A change in faith

I was raised what I like to call “semi-Muslim.”

My family somewhat educated me on Islamic holidays and observations like Ramadan and the birthday of the Prophet Muhammad, told the stories of the Quran, believed in Allah, prayed in an Islamic manner (hands folded in a cup-like position on the ground reciting the request of Allah), could recite the Allahim Yarabbim prayer, didn’t eat pork, and kept the Quran in our library.

But by the time I turned 18, I had only been in a mosque a few times.

My grandparents and their parents and even their grandparents were Muslim, and I was too young to be a breaker of traditions. So I recited and listened and recited back again.
But reciting my prayers was much easier when I had the time for it.

As I grew older, the time for prayer, religious stories, and recognition of traditions faded into to-do lists, after-school play practices, and never-ending academic duties. Insatiable wolves of thought gnawed at my mind during prayer and increasingly, all that I cared about was success in my fast-paced life, or at least as fast a pace as is possible for a pre-teen vying for valedictorian.

In haste, I rushed the recognition of Allah in my prayer and muffled all the usual parts of prayer that my mom had made me include regarding my health and that of my family. What I really wanted to pray for was academic success. I wanted to stack my A+’s in piles, build my extracurriculars up like towers, and most importantly, to inflate my resume to colossal heights…or for Allah to smile down on my carefully curated resume, of course.

And so I became agnostic in an era in which religion was already dying. Behind the scenes of a world with defined ethnicities and primary religions exists a growing group of agnostics like me. Agnostics understand the ideals of religion, but rarely have the time, energy, or overcredulity to support them.

But filling the gap of belief is spirituality, distinctly different from the institutionalized and structured practices of religion. It promotes a personal set of beliefs and practices for the search of one’s purpose. Spirituality could be a private, personal practice of religion, but for me it was the surrender of Islam, perhaps due to my growing skepticism.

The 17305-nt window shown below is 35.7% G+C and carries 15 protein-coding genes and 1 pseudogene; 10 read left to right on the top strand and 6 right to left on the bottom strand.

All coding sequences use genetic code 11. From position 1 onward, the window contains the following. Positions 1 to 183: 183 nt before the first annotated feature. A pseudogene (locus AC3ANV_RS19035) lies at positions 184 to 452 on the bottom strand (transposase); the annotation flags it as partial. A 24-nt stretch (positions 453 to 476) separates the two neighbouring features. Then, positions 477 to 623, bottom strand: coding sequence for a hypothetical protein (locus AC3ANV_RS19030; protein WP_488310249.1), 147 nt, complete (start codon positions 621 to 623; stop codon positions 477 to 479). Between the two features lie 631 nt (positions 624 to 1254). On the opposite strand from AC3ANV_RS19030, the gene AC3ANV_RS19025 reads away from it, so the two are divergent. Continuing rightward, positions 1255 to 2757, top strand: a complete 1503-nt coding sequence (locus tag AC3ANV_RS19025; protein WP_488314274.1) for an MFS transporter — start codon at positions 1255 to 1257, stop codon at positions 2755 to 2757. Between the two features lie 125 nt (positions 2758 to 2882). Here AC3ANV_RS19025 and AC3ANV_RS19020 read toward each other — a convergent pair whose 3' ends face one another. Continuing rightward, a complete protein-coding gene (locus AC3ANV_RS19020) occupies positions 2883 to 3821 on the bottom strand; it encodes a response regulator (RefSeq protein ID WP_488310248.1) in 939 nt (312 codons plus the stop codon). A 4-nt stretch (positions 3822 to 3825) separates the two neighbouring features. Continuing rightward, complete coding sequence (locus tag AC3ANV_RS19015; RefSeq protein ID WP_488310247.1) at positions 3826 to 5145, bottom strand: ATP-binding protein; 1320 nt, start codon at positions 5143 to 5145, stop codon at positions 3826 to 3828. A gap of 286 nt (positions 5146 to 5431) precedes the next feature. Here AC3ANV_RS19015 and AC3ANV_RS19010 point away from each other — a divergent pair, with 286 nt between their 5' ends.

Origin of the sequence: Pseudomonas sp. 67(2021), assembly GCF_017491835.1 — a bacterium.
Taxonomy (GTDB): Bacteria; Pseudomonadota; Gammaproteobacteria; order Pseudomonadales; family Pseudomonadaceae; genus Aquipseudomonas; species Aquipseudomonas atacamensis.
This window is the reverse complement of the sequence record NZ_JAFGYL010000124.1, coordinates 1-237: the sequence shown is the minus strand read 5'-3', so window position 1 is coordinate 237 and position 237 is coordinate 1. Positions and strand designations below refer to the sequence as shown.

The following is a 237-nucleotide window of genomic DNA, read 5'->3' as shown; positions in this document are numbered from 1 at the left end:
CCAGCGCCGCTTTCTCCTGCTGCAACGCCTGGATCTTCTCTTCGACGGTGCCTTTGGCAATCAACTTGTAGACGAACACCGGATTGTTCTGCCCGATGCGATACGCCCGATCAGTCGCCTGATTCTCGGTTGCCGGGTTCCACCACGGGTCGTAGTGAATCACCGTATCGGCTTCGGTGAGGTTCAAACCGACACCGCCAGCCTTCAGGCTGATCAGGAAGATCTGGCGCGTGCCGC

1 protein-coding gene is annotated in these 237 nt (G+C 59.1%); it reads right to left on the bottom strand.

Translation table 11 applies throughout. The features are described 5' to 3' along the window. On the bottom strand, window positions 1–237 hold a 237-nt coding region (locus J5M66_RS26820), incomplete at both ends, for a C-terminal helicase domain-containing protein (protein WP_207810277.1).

The emergence of my fast-paced life, now filled with three-hour internship meetings, two-and-a-half hour play practices, a courseload of AP classes, and other self-imposed tasks like writing poetry and children’s books in my free time, decreased my desire to take another hour away from the limited hours of the day. It is true that with an increase of age comes an increase of responsibilities, so I now worship in a more time-sensitive, selective way: I might manifest a future of college acceptances, clutch my breathing stone to calm my anxiety before an important Zoom call, or practice breath control to center my body before going onstage as Ursula.

As I shifted further from group practice of religion, I found solace in the fact that I could rely on myself and myself alone to believe. Private belief is just as strong as public-practiced belief, I learned— no matter if you believe in the defined values of Allah or the undefined nature of a greater power in the world.

I grew up thinking religion was a big part of society. And it surely must be for some people, considering within three blocks of my house are a total of four churches and a temple. But an organized belief system was not one for me. I deserted the institutionalized set of religious beliefs in my family for a belief system more personal and more private: belief in the universe’s inclination towards goodness, and a belief that if you project positivity, it will boomerang back to you.

Perhaps I was selfish to create my own set of exclusive beliefs, but in the modern, chaotic world, institutionalized religion didn’t fit in my schedule. I know that all the effort I put into my future is another sort of devotion—devotion to myself for the time being. I may not fold my hands like a cup, but I use them to write poetry for emotional relief. I may not recite prayer from memorization, but I memorize the derivatives for my academic success. I may not read the Quran, but I read Turkish history to uphold my family’s roots.

This is the form my prayer takes now. While I might explore Islam once again, I now know I am whole as I dedicate myself to my future.